Race
3:00 am
Mon October 10, 2011

Young Hispanics To Continue Shaping U.S. Landscape

Renee Montagne talks to sociologist Ruben Rumbaut, co-author of a landmark longitudinal study of children of immigrants, about whether young Latinos are truly bicultural.

Economy
3:00 am
Mon October 10, 2011

Nobel Prize For Economics To Be Announced

Thomas Sargent of New York University and Christopher A. Sims of Princeton University have won the Nobel Prize in economics. They won for their research on macroeconomics.

NPR Story
3:00 am
Mon October 10, 2011

Business News

Steve Inskeep has business news.

NPR Story
3:00 am
Mon October 10, 2011

Ancient Roman Sculpture Rejoined At Turkish Museum

Two halves of an ancient Greek statue have been reunited and are on display in a Turkish museum. The top half spent the last two decades in the Boston Fine Arts Museum. Turkish officials said it was illegally removed from an archaeological site in southwestern Turkey and they spent years trying to get it back.

NPR Story
3:00 am
Mon October 10, 2011

Assassination Galvanizes Syria's Kurdish Minority

Originally published on Mon October 10, 2011 11:22 am

Transcript

RENEE MONTAGNE, HOST:

An eruption of anger inside Syria at the assassination of a leading Kurdish politician is reverberating along the Turkish-Syria border. More than 7,500 Syrians are already sheltering in camps in Turkey. Now that Turkey is about to announce new sanctions against Syria, it's worried about a fresh wave of migration if violence continues to escalate.

NPR's Peter Kenyon has this report from Turkey's Hatay Province near the Syrian border.

(SOUNDBITE OF CHILDREN PLAYING)

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2 Languages, Many Voices: Latinos In The U.S.
11:01 pm
Sun October 9, 2011

Interactive: How Latinos Are Reshaping Communities

NPR

Originally published on Thu October 13, 2011 12:21 pm

Over the past decade, the story of population growth in the United States was defined largely by the story of Latinos emerging as the nation's largest minority.

They surpassed African-Americans for that distinction, by accounting for 56 percent of America's growth from 2000 to 2010. They now number more than 50 million. Put another way, 1 in every 6 U.S. residents is Latino.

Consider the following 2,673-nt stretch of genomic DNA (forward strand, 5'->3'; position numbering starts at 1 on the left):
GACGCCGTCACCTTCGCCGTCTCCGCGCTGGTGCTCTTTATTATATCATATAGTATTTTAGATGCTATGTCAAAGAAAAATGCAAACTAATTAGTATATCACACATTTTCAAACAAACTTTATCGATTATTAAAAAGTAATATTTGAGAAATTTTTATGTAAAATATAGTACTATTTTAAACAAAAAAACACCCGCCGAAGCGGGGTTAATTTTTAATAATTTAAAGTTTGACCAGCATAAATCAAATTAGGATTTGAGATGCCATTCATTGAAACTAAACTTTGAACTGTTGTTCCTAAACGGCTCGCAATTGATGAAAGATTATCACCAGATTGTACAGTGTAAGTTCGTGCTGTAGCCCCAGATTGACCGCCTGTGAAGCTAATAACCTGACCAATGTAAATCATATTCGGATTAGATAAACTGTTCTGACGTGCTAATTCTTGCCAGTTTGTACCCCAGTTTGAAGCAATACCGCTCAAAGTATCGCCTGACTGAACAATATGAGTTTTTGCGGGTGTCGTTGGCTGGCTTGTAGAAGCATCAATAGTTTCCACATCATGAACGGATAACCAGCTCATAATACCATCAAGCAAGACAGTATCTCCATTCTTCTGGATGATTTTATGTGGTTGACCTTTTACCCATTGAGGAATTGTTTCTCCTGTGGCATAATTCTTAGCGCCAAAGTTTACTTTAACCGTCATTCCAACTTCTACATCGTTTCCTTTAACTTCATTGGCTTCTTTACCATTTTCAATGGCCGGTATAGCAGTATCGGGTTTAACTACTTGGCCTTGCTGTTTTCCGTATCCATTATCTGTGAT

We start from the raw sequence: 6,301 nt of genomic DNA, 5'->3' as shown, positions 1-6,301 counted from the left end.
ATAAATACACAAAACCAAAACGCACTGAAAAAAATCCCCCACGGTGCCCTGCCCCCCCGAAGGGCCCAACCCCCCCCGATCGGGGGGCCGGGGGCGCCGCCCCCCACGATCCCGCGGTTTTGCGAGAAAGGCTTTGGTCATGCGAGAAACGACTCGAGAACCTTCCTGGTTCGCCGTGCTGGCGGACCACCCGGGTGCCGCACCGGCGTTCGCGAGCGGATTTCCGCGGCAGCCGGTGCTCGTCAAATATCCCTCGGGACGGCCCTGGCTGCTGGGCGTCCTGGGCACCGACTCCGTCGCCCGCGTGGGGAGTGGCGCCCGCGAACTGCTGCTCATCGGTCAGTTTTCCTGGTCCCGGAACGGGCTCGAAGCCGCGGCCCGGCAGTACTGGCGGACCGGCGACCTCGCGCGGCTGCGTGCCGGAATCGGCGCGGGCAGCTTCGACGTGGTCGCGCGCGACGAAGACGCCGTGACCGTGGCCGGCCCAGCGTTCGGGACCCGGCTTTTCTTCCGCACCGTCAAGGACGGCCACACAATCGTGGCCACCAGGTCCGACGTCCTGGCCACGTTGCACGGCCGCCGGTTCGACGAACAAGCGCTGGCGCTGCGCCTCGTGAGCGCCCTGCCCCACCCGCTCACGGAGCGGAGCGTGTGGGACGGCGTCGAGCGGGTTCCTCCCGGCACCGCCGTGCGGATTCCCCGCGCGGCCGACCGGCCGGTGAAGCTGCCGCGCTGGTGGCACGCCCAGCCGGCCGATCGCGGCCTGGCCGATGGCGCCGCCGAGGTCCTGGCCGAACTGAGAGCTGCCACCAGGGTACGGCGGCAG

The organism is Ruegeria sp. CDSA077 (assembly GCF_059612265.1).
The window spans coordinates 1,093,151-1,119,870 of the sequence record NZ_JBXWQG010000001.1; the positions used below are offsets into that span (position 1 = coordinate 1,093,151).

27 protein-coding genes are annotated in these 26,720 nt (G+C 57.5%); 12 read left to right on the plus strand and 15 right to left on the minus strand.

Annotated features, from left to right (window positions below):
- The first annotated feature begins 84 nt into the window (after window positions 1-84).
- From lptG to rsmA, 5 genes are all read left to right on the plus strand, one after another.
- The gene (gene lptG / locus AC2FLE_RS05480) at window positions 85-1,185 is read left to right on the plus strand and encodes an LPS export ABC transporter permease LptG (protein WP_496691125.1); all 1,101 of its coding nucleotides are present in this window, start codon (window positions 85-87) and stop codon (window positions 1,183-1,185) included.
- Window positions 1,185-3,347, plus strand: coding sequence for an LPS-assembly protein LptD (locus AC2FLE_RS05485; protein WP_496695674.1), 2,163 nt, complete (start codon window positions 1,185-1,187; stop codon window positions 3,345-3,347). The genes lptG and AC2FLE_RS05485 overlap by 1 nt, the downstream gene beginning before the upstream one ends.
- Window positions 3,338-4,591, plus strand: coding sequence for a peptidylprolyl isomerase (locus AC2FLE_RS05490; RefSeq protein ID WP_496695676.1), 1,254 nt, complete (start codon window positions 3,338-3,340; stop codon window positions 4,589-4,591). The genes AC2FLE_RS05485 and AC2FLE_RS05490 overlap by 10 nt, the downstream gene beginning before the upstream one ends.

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Your Health
11:01 pm
Sun October 9, 2011

Mental First Aid: How To Help In An Emotional Crisis

Nikki Perez wanted to learn how to help others in crisis after recovering from her own mental health disorder.

Kelley Weiss for NPR

When Nikki Perez was in her 20s, she had a job as a lab tech at a hospital in Sacramento, Calif. She said everything was going well until one day, when something changed.

"I worked in a very sterile environment, and so part of the procedure was to wash your hands," she said. "I found myself washing my hands more and more, to the point where they were raw, and sometimes they would bleed."

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Shots - Health Blog
11:01 pm
Sun October 9, 2011

Pharmacies Inject Convenience Into Flu Shot Market

Three years ago, drugstores like Walgreens began training pharmacists to give customers vaccines. Since then, tens of thousands of pharmacists have been certified to give shots.

Francis Ying for Kaiser Health News/NPR

Originally published on Mon October 10, 2011 12:18 pm

Drugstore and supermarket pharmacies across the country have launched a marketing blitz to attract flu shot customers, touting the convenience of stopping at a local drugstore and often offering drop-in vaccinations anytime the pharmacy is open — sometimes even 24 hours a day.

"If you decided at 4 o'clock in the morning you wanted to go out and had nothing better to do than get a flu shot, you could walk right in and you could get a flu shot," says Scott Gershman, pharmacy manager at a Walgreens drugstore in Springfield, Va.

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2 Languages, Many Voices: Latinos In The U.S.
11:01 pm
Sun October 9, 2011

West Liberty Is Nation's First Majority Hispanic Town

Jose Zacarias lives in an old farmhouse flanked by corn and soybean fields near the edge of town. The Mexican-born immigrant came to West Liberty more than 25 years ago.

Benjamin Roberts

Originally published on Tue August 7, 2012 2:42 pm

(This report is part of the Morning Edition series "2 Languages, Many Voices: Latinos In The U.S.," looking at the ways Latinos are changing — and being changed — by the U.S.)

One place the Hispanic population is growing is in the overwhelmingly white state of Iowa. The latest census figures show the Hispanic population, while only 5 percent of the state, has almost doubled since 2000.

And one small town — West Liberty — is the first in Iowa to have a majority Hispanic population.

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Asia
11:01 pm
Sun October 9, 2011

In China's Red-Hot Art Market, Fraud Abounds

These two paintings were up for auction in Hong Kong in February. Art auctions produce eye-popping sales figures in China, though critics say there is a widespread problem with fakes.

Vincent Yu AP

Originally published on Mon October 10, 2011 11:22 am

As the global economy teeters, one market is still reaching stratospheric highs: Chinese art.

A Hong Kong auction of fine Chinese paintings earlier this month raised $94.8 million, three times pre-sale estimates. In fact, China is now the world's biggest art market, according to the art information agency Artprice.

Yet all is not what it seems in the murky world of Chinese art auctions, including a painting that sold last year for more than $11 million, but appears not to be what was advertised.

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